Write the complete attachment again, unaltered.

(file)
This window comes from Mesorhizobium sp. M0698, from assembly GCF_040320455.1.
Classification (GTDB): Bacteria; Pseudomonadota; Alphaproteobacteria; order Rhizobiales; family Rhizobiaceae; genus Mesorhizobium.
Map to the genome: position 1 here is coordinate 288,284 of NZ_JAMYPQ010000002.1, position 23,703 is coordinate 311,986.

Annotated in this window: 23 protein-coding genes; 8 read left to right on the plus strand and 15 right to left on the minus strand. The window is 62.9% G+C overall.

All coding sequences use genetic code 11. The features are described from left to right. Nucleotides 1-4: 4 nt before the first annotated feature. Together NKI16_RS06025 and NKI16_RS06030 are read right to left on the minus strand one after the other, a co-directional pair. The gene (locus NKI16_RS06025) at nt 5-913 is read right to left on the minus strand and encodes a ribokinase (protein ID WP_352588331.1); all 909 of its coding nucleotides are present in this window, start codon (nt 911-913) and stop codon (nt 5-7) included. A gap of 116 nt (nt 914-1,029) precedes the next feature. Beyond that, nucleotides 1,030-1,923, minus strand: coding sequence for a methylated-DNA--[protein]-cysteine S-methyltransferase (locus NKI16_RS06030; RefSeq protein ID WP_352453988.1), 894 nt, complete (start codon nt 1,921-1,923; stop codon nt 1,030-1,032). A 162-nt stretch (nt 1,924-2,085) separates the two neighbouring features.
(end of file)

This window comes from Mesorhizobium sp. M0698, from assembly GCF_040320455.1.
Classification (GTDB): Bacteria; Pseudomonadota; Alphaproteobacteria; order Rhizobiales; family Rhizobiaceae; genus Mesorhizobium.
Map to the genome: position 1 here is coordinate 288,284 of NZ_JAMYPQ010000002.1, position 23,703 is coordinate 311,986.

Annotated in this window: 23 protein-coding genes; 8 read left to right on the plus strand and 15 right to left on the minus strand. The window is 62.9% G+C overall.

All coding sequences use genetic code 11. The features are described from left to right. Nucleotides 1-4: 4 nt before the first annotated feature. Together NKI16_RS06025 and NKI16_RS06030 are read right to left on the minus strand one after the other, a co-directional pair. The gene (locus NKI16_RS06025) at nt 5-913 is read right to left on the minus strand and encodes a ribokinase (protein ID WP_352588331.1); all 909 of its coding nucleotides are present in this window, start codon (nt 911-913) and stop codon (nt 5-7) included. A gap of 116 nt (nt 914-1,029) precedes the next feature. Beyond that, nucleotides 1,030-1,923, minus strand: coding sequence for a methylated-DNA--[protein]-cysteine S-methyltransferase (locus NKI16_RS06030; RefSeq protein ID WP_352453988.1), 894 nt, complete (start codon nt 1,921-1,923; stop codon nt 1,030-1,032). A 162-nt stretch (nt 1,924-2,085) separates the two neighbouring features.